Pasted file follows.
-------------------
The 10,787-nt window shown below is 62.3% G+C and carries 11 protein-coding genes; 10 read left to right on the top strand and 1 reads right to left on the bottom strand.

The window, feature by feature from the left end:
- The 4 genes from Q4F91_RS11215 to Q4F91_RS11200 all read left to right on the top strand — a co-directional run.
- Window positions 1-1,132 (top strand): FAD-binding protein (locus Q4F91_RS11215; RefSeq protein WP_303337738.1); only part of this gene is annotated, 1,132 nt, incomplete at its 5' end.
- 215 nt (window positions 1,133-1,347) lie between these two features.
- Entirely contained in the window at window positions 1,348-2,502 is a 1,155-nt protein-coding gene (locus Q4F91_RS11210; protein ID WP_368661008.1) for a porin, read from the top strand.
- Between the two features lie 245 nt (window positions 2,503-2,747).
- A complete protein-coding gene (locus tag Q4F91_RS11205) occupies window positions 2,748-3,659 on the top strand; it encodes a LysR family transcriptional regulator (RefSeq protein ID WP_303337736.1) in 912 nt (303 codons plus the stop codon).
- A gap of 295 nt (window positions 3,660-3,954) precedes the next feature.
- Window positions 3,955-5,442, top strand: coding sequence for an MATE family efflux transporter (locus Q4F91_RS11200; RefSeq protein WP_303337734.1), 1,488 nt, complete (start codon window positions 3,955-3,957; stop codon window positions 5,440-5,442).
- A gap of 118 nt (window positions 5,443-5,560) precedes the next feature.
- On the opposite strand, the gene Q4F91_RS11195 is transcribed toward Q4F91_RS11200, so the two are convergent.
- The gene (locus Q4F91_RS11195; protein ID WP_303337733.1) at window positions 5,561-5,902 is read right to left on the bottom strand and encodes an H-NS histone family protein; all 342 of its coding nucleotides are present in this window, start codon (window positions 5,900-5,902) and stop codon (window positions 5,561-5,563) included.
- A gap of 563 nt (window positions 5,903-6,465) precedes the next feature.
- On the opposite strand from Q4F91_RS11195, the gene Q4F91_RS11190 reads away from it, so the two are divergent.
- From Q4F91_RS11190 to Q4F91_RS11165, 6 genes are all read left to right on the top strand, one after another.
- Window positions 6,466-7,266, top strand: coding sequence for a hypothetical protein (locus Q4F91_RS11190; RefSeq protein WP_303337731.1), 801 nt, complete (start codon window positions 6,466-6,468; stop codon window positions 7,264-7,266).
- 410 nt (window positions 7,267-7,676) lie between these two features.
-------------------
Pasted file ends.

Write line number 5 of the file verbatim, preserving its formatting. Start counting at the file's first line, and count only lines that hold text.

- 215 nt (window positions 1,133-1,347) lie between these two features.